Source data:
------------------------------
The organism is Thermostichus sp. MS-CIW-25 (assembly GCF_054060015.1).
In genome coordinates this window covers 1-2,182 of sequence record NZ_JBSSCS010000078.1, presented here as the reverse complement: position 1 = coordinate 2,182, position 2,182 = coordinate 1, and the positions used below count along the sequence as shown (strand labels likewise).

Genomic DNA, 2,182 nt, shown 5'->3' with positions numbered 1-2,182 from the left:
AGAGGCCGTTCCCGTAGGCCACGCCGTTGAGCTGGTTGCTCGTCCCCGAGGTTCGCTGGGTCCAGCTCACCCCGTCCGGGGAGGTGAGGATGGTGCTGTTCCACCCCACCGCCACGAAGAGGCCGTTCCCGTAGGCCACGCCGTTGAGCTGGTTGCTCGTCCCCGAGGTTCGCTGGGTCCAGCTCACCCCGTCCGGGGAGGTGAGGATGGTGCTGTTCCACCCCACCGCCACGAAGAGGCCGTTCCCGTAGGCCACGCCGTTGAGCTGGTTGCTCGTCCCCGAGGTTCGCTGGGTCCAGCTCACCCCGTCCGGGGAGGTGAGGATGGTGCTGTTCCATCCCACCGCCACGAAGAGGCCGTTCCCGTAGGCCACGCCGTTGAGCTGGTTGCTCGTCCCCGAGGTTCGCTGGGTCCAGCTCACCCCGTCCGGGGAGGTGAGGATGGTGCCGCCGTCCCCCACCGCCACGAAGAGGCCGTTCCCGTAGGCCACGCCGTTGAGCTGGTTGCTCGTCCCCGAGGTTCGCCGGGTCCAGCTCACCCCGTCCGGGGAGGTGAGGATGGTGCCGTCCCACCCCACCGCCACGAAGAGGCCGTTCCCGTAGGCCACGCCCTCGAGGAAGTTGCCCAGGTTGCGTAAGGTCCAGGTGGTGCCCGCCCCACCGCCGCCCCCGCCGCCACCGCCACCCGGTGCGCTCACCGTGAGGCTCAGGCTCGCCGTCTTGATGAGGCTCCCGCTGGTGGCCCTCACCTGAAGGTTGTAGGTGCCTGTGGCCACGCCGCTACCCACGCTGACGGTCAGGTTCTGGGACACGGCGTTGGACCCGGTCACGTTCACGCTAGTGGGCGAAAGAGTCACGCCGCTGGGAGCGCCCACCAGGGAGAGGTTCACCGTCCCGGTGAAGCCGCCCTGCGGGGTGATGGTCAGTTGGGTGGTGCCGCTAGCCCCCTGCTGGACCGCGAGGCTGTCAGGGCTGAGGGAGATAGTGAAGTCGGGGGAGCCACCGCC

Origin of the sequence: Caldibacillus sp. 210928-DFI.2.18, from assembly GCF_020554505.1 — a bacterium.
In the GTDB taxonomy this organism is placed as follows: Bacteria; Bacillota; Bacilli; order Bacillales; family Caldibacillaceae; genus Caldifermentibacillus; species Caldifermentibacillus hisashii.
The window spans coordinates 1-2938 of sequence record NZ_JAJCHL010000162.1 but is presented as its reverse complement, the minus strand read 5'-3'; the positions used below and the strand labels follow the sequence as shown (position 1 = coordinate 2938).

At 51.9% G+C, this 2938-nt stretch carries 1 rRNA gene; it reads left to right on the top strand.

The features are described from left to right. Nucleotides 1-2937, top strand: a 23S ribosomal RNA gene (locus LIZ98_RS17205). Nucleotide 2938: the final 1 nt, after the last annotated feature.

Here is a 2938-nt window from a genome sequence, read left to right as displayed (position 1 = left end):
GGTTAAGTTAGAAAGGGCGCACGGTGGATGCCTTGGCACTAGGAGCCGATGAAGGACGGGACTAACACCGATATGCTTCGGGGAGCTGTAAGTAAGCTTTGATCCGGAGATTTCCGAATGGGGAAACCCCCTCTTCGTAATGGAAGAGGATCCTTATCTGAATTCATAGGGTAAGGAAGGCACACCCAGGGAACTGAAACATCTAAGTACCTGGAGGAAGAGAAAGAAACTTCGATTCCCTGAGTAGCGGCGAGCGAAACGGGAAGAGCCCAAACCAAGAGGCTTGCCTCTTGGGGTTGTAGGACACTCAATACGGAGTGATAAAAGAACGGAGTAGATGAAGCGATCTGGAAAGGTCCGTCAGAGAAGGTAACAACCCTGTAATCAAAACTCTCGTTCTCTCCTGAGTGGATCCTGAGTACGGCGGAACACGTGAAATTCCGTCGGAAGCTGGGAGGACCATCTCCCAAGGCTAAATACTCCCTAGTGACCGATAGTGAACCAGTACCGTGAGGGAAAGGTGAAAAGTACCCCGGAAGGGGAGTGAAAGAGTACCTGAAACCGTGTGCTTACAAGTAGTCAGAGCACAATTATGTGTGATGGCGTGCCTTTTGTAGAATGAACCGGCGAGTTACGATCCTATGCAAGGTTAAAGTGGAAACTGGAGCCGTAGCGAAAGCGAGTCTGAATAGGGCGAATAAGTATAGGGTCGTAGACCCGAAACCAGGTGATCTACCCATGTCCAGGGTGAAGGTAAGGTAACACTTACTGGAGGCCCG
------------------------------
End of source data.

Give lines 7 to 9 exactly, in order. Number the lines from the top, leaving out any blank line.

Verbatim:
The window spans coordinates 1-2938 of sequence record NZ_JAJCHL010000162.1 but is presented as its reverse complement, the minus strand read 5'-3'; the positions used below and the strand labels follow the sequence as shown (position 1 = coordinate 2938).

At 51.9% G+C, this 2938-nt stretch carries 1 rRNA gene; it reads left to right on the top strand.

The features are described from left to right. Nucleotides 1-2937, top strand: a 23S ribosomal RNA gene (locus LIZ98_RS17205). Nucleotide 2938: the final 1 nt, after the last annotated feature.